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Please use this identifier to cite or link to this item: http://hdl.handle.net/1812/303

Authors: Neelameghan, A.
Chester, Greg
Keywords: Rural and marginalized communities
Information needs
Information service
Interaction and communication
Information and communication technologies
Information literacy
Issue Date: Nov-2008
Publisher: Library & Information Science Unit, Faculty of Computer Science & Information Technology, University of Malaya
Abstract: This paper focuses on and discusses the knowledge, competencies, and qualities necessary for information professionals, knowledge managers and others undertaking information provision and knowledge management among, rural and indigenous communities especially in developing countries where knowledge societies are emerging. We propose that it is useful and possible to widen the scope of knowledge management (KM) beyond the enterprise environment, applying it to community knowledge, taking into consideration not only the Collaborative and Semantic dimensions but also the Structural/Organizational, Technological, Policy, Legislative, Cultural, Spiritual, Space, and Time dimensions. This implies trans- or multi-generational transference of knowledge both formal and informal. These factors may play an enabling role or create barriers to communication and knowledge transfer. The common characteristics of rural, native communities need to be understood and the valuable tacit environmental knowledge acquired by indigenous communities need to be shared and used for the benefit of the nation as a whole and the global community of nations and nation states. The need to create the means and methods of accessing, acquiring, disseminating and using such knowledge for the good of the society at large are considered to be within the scope of the work of information professionals and knowledge managers. The problems and barriers in interacting with indigenous and rural people and the role of emerging information and communication technologies in reaching out are examined. Enabling the rural community members to become information literate to seek and obtain the information they need and ensuring that they are not exploited, but that they benefit from and enjoy their participation in the national development process through appropriate information services. All these are an integral part of the information literacy of the professionals. In designing and developing programs for the education and training (formal and informal) of information professionals, knowledge managers, and extension workers to perform effectively with indigenous and rural communities, the inclusion of the topics suggested in this paper are worth considering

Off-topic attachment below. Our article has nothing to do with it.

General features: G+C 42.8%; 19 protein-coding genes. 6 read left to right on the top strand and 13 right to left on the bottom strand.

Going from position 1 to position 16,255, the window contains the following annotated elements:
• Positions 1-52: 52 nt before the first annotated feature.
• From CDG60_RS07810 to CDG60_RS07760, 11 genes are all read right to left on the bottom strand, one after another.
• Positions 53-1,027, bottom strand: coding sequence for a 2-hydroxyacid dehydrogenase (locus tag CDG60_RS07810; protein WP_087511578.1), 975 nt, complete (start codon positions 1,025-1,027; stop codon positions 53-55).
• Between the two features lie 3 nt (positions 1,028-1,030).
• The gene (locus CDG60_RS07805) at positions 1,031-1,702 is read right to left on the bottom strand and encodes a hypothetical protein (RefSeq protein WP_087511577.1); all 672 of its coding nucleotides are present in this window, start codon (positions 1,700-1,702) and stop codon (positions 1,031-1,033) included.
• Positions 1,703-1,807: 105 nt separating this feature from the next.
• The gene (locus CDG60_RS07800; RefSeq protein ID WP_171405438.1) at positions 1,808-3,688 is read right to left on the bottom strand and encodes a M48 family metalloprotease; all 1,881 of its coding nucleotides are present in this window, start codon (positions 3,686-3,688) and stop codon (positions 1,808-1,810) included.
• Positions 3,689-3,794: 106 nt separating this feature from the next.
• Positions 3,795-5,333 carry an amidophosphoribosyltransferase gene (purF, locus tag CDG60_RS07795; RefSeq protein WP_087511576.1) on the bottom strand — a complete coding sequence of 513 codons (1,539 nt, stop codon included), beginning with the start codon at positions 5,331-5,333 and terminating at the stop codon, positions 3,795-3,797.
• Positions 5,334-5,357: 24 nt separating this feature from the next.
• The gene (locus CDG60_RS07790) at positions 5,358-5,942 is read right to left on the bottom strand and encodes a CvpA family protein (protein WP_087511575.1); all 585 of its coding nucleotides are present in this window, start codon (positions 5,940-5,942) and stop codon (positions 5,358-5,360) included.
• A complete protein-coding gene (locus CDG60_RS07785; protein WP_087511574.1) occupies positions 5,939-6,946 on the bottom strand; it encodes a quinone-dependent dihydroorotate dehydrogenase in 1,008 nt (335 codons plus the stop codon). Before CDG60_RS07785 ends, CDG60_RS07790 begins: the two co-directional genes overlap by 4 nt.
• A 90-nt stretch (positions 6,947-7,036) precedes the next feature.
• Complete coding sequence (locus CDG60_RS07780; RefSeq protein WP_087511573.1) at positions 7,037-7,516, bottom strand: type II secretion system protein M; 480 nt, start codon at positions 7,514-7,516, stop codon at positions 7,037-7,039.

Description: In Towards an information literate society: proceedings of the International Conference on Libraries, Information and Society, ICoLIS 2008, Petaling Jaya, Malaysia, 18-19 November 2008
URI: http://dspace.fsktm.um.edu.my/handle/1812/303
ISBN: 978-983-43491-0-3
Appears in Collections:ICoLIS2008

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